We report the gravitational microlensing discovery of a sub-Saturn mass planet, MOA-2009-BLG-319Lb, orbiting a K or M-dwarf star in the inner Galactic disk or Galactic bulge. The high cadence observations of the MOA-II survey discovered this microlensing event and enabled its identification as a high magnification event approximately 24 hours prior to peak magnification. As a result, the planetary signal at the peak of this light curve was observed by 20 different telescopes, which is the largest number of telescopes to contribute to a planetary discovery to date. The microlensing model for this event indicates a planet-star mass ratio of q = (3.95 +/- 0.02) x 10^{-4} and a separation of d = 0.97537 +/- 0.00007 in units of the Einstein radius. A Bayesian analysis based on the measured Einstein radius crossing time, t_E, and angular Einstein radius, \theta_E, along with a standard Galactic model indicates a host star mass of M_L = 0.38^{+0.34}_{-0.18} M_{Sun} and a planet mass of M_p = 50^{+44}_{-24} M_{Earth}, which is half the mass of Saturn. This analysis also yields a planet-star three-dimensional separation of a = 2.4^{+1.2}_{-0.6} AU and a distance to the planetary system of D_L = 6.1^{+1.1}_{-1.2} kpc. This separation is ~ 2 times the distance of the snow line, a separation similar to most of the other planets discovered by microlensing. [less ▲]

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See detailHubble Space Telescope/Advanced Camera for Surveys Observations of Europa's Atmospheric Ultraviolet Emission at Eastern Elongation
Saur, Joachim; Feldman, Paul D; Roth, Lorenz et al

in Astrophysical Journal (2011), 738

We report results of a Hubble Space Telescope (HST) campaign with the Advanced Camera for Surveys to observe Europa at eastern elongation, i.e., Europa's leading side, on 2008 June 29. With five ... [more ▼]

We report results of a Hubble Space Telescope (HST) campaign with the Advanced Camera for Surveys to observe Europa at eastern elongation, i.e., Europa's leading side, on 2008 June 29. With five consecutive HST orbits, we constrain Europa's atmospheric O I 1304 Å and O I 1356 Å emissions using the prism PR130L. The total emissions of both oxygen multiplets range between 132 ± 14 and 226 ± 14 Rayleigh. An additional systematic error with values on the same order as the statistical errors may be due to uncertainties in modeling the reflected light from Europa's surface. The total emission also shows a clear dependence of Europa's position with respect to Jupiter's magnetospheric plasma sheet. We derive a lower limit for the O[SUB]2[/SUB] column density of 6 × 10[SUP]18[/SUP] m[SUP]-2[/SUP]. Previous observations of Europa's atmosphere with the Space Telescope Imaging Spectrograph in 1999 of Europa's trailing side show an enigmatic surplus of radiation on the anti-Jovian side within the disk of Europa. With emission from a radially symmetric atmosphere as a reference, we searched for an anti-Jovian versus sub-Jovian asymmetry with respect to the central meridian on the leading side and found none. Likewise, we searched for departures from a radially symmetric atmospheric emission and found an emission surplus centered around 90° west longitude, for which plausible mechanisms exist. Previous work about the possibility of plumes on Europa due to tidally driven shear heating found longitudes with strongest local strain rates which might be consistent with the longitudes of maximum UV emissions. Alternatively, asymmetries in Europa's UV emission can also be caused by inhomogeneous surface properties, an optically thick atmospheric contribution of atomic oxygen, and/or by Europa's complex plasma interaction with Jupiter's magnetosphere. [less ▲]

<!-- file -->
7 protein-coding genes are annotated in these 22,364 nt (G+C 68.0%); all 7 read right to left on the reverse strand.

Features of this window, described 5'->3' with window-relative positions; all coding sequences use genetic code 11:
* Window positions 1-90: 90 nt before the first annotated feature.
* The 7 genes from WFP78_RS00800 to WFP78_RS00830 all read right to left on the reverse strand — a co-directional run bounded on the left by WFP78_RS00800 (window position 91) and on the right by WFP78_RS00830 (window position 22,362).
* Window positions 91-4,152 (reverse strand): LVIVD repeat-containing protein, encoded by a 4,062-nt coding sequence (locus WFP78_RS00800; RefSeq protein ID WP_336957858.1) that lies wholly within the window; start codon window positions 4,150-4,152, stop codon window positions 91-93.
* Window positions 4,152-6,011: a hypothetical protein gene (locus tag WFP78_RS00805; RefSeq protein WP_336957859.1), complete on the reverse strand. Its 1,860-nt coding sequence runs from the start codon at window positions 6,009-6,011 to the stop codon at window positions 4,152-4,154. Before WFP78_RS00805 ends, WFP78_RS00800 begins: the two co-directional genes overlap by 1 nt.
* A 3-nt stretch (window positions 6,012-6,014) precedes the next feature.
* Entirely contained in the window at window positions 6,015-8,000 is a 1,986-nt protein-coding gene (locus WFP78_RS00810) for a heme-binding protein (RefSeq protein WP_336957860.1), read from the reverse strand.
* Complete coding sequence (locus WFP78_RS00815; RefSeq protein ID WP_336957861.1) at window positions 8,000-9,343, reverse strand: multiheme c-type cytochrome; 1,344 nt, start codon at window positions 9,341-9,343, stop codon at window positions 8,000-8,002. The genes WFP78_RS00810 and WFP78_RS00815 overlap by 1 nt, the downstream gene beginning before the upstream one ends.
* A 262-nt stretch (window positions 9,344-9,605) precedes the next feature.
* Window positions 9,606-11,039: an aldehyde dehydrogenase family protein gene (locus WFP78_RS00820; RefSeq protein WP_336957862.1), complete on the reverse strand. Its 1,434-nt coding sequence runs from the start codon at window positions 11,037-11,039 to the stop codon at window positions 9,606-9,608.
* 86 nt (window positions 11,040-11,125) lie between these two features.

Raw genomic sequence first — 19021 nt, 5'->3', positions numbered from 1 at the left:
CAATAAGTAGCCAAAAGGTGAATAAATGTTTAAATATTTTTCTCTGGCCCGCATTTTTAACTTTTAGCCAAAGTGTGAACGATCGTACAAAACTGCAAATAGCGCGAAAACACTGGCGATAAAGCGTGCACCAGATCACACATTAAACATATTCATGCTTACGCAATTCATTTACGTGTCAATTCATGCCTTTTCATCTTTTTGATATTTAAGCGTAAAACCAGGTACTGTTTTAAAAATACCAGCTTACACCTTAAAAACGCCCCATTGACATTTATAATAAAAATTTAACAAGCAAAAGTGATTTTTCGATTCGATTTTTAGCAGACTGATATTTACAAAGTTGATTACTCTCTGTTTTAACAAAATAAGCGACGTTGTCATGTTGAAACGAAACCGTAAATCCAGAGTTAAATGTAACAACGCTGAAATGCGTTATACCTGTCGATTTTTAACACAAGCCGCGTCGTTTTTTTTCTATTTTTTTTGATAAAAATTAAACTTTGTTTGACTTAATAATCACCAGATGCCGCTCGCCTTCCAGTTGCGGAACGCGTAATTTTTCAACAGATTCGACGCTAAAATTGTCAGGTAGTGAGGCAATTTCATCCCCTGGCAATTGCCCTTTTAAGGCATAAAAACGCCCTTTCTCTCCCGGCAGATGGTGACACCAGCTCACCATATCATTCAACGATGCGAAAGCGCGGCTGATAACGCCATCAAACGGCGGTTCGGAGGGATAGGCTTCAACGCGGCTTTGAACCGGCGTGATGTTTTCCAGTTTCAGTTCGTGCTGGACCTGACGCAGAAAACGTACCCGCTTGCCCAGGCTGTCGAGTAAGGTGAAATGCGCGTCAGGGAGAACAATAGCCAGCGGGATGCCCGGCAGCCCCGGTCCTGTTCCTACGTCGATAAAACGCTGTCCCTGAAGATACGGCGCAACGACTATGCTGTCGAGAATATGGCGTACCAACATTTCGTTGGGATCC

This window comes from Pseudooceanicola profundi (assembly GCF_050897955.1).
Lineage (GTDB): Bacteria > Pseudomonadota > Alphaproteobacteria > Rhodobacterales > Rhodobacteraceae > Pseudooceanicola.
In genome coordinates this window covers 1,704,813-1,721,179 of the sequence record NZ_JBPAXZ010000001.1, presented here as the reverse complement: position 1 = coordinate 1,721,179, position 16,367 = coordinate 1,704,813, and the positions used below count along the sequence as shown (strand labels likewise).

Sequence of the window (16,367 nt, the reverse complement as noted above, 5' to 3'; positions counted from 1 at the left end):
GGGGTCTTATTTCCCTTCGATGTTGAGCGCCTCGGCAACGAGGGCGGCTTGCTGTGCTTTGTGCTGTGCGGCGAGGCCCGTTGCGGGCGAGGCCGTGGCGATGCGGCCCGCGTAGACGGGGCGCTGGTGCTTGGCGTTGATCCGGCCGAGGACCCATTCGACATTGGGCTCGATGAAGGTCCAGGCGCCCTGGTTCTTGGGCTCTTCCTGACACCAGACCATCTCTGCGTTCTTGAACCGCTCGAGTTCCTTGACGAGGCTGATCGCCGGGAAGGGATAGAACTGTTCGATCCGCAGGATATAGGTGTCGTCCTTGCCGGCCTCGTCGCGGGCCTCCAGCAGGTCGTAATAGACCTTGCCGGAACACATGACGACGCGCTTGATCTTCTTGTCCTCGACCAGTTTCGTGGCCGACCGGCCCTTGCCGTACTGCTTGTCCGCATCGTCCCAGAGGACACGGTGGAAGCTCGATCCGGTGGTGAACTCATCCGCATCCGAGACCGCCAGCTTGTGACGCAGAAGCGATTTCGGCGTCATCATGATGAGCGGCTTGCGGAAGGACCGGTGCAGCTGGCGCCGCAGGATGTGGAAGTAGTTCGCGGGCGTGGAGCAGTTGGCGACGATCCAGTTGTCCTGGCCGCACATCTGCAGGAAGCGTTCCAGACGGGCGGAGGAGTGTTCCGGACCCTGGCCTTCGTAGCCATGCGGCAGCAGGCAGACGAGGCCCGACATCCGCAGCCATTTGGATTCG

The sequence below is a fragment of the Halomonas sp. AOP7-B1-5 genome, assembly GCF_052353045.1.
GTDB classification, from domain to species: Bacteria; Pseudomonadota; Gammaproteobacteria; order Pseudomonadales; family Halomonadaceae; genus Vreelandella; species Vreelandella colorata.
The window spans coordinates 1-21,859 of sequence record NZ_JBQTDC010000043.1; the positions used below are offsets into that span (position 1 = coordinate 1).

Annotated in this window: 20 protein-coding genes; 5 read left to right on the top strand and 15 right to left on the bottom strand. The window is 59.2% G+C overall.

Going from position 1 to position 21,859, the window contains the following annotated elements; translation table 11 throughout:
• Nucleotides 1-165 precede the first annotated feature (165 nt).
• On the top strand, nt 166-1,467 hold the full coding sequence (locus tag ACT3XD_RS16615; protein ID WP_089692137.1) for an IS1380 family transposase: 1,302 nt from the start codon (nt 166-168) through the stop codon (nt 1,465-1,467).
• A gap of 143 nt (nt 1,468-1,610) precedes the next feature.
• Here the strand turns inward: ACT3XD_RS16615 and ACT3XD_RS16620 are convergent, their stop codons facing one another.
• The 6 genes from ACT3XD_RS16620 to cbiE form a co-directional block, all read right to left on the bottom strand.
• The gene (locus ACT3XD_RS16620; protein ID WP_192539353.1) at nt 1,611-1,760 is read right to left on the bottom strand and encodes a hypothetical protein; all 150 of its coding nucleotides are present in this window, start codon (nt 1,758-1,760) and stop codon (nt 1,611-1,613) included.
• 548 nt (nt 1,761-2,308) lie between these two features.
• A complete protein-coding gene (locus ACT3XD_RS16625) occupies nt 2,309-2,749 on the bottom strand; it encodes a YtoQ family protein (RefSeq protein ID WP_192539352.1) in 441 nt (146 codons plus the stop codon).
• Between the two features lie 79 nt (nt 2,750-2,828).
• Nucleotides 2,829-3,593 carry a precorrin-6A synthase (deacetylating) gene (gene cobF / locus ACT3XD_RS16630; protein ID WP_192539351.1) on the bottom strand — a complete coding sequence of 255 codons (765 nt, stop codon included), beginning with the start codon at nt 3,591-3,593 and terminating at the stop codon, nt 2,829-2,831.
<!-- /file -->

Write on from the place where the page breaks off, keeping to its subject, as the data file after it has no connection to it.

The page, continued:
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See detailWASP-22 b: A Transiting "Hot Jupiter" Planet in a Hierarchical Triple System
Maxted, P. F. L.; Anderson, D. R.; Gillon, Michaël ULg et al

in Astrophysical Journal (2010), 140(6), 2007-2012

We report the discovery of a transiting planet orbiting the star TYC 6446-326-1. The star, WASP-22, is a moderately bright (V = 12.0) solar-type star (T[SUB]eff[/SUB] = 6000 ± 100 K, [Fe/H] = –0.05 ± 0.08 ... [more ▼]

We report the discovery of a transiting planet orbiting the star TYC 6446-326-1. The star, WASP-22, is a moderately bright (V = 12.0) solar-type star (T[SUB]eff[/SUB] = 6000 ± 100 K, [Fe/H] = –0.05 ± 0.08). The light curve of the star obtained with the WASP-South instrument shows periodic transit-like features with a depth of about 1% and a duration of 0.14 days. The presence of a transit-like feature in the light curve is confirmed using z-band photometry obtained with Faulkes Telescope South. High-resolution spectroscopy obtained with the CORALIE and HARPS spectrographs confirms the presence of a planetary mass companion with an orbital period of 3.533 days in a near-circular orbit. From a combined analysis of the spectroscopic and photometric data assuming that the star is a typical main-sequence star we estimate that the planet has a mass M [SUB]p[/SUB] = 0.56 ± 0.02M [SUB]Jup[/SUB] and a radius R [SUB]p[/SUB] = 1.12 ± 0.04R [SUB]Jup[/SUB]. In addition, there is a linear trend of 40 m s[SUP]–1[/SUP] yr[SUP]–1[/SUP] in the radial velocities measured over 16 months, from which we infer the presence of a third body with a long-period orbit in this system. The companion may be a low mass M-dwarf, a white dwarf, or a second planet. [less ▲]

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See detailOGLE-2009-BLG-092/MOA-2009-BLG-137: A Dramatic Repeating Event with the Second Perturbation Predicted by Real-time Analysis
Ryu, Y*-H; Han, C.; Hwang, K*-H et al

in Astrophysical Journal (2010), 723(1), 81-88

We report the result of the analysis of a dramatic repeating gravitational microlensing event OGLE-2009-BLG-092/MOA-2009-BLG-137, for which the light curve is characterized by two distinct peaks with ... [more ▼]

We report the result of the analysis of a dramatic repeating gravitational microlensing event OGLE-2009-BLG-092/MOA-2009-BLG-137, for which the light curve is characterized by two distinct peaks with perturbations near both peaks. We find that the event is produced by the passage of the source trajectory over the central perturbation regions associated with the individual components of a wide-separation binary. The event is special in the sense that the second perturbation, occurring ~100 days after the first, was predicted by the real-time analysis conducted after the first peak, demonstrating that real-time modeling can be routinely done for binary and planetary events. With the data obtained from follow-up observations covering the second peak, we are able to uniquely determine the physical parameters of the lens system. We find that the event occurred on a bulge clump giant and it was produced by a binary lens composed of a K- and M-type main-sequence stars. The estimated masses of the binary components are M [SUB]1[/SUB] = 0.69 ± 0.11 M [SUB]sun[/SUB] and M [SUB]2[/SUB] = 0.36 ± 0.06 M [SUB]sun[/SUB], respectively, and they are separated in projection by r [SUB]bottom[/SUB] = 10.9 ± 1.3 AU. The measured distance to the lens is D [SUB]L[/SUB] = 5.6 ± 0.7 kpc. We also detect the orbital motion of the lens system. [less ▲]